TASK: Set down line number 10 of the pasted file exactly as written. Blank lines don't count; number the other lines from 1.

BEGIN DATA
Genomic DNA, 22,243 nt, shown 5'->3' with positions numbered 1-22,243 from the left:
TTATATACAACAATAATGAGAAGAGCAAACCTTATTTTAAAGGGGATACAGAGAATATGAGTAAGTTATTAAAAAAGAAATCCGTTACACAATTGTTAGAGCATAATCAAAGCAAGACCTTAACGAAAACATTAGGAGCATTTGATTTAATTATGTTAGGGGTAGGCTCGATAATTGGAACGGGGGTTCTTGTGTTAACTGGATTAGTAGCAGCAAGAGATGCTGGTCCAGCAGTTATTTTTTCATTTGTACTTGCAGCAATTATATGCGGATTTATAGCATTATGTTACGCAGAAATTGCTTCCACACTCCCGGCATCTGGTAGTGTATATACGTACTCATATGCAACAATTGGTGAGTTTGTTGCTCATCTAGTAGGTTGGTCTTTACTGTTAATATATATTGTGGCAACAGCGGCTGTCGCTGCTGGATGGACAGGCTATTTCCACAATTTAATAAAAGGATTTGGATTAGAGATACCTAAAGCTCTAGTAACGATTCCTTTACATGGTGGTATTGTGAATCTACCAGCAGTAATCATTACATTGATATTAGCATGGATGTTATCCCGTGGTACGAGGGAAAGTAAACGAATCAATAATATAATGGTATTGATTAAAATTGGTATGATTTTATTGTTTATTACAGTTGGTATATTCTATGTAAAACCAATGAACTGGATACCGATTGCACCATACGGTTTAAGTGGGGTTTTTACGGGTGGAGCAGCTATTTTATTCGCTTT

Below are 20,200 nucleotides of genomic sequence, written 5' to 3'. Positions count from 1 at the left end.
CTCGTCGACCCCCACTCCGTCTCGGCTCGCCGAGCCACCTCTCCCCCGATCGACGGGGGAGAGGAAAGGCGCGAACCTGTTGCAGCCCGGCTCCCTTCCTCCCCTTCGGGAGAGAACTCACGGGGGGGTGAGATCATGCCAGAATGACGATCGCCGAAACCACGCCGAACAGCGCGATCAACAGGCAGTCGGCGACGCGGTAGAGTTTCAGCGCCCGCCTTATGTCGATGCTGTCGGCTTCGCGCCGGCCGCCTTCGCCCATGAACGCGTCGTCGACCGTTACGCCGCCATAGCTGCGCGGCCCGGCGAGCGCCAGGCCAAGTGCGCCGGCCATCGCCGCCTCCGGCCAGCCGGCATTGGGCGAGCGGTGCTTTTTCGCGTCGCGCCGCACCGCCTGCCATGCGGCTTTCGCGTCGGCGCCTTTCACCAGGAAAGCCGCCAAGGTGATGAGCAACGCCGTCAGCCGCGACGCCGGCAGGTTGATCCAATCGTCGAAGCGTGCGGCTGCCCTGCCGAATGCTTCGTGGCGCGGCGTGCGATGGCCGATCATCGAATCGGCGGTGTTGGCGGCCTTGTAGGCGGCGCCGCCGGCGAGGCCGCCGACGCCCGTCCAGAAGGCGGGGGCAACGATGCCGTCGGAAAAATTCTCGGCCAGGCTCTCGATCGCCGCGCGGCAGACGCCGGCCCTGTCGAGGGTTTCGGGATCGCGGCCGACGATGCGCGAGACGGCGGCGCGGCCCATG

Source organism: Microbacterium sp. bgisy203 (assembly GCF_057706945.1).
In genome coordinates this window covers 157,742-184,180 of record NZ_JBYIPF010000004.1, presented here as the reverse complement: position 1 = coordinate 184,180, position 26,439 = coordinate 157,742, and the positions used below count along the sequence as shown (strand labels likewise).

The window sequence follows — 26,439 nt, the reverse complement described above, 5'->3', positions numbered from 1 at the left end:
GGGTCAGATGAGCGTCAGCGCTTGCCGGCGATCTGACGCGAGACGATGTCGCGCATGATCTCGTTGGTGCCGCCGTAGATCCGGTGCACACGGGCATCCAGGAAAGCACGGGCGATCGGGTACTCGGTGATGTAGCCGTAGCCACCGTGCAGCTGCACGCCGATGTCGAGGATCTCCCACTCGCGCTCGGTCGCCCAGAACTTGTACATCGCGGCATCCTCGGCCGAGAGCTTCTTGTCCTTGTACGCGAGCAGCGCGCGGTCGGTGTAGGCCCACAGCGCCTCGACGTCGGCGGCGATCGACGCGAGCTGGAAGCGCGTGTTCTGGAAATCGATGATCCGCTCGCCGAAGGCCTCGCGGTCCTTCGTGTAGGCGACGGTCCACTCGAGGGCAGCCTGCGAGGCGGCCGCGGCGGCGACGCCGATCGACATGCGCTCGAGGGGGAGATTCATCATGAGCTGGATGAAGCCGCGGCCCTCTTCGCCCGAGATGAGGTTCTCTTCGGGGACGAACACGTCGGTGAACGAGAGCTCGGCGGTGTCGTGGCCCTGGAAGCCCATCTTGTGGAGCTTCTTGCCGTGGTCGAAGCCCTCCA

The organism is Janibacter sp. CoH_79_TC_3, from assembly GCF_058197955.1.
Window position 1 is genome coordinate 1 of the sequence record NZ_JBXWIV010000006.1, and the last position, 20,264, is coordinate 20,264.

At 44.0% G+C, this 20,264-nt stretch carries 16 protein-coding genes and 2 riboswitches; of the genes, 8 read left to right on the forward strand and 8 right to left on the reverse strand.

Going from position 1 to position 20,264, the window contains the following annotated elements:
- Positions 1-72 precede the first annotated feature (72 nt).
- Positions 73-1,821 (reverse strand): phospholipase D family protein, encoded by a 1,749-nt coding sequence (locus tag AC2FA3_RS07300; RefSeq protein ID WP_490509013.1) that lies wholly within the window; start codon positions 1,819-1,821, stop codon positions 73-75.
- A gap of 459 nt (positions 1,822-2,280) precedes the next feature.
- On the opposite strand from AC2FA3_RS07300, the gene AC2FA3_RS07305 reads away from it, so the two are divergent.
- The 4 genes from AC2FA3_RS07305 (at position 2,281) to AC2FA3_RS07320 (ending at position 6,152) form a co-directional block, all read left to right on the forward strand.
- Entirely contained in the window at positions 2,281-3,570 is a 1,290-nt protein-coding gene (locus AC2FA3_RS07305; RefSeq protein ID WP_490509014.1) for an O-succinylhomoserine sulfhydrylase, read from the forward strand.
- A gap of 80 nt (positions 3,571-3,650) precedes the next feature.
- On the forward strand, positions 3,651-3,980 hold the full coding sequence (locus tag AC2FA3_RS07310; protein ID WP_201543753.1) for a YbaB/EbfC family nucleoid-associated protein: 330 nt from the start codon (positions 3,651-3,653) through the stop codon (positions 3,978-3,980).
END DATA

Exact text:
Window position 1 is genome coordinate 1 of the sequence record NZ_JBXWIV010000006.1, and the last position, 20,264, is coordinate 20,264.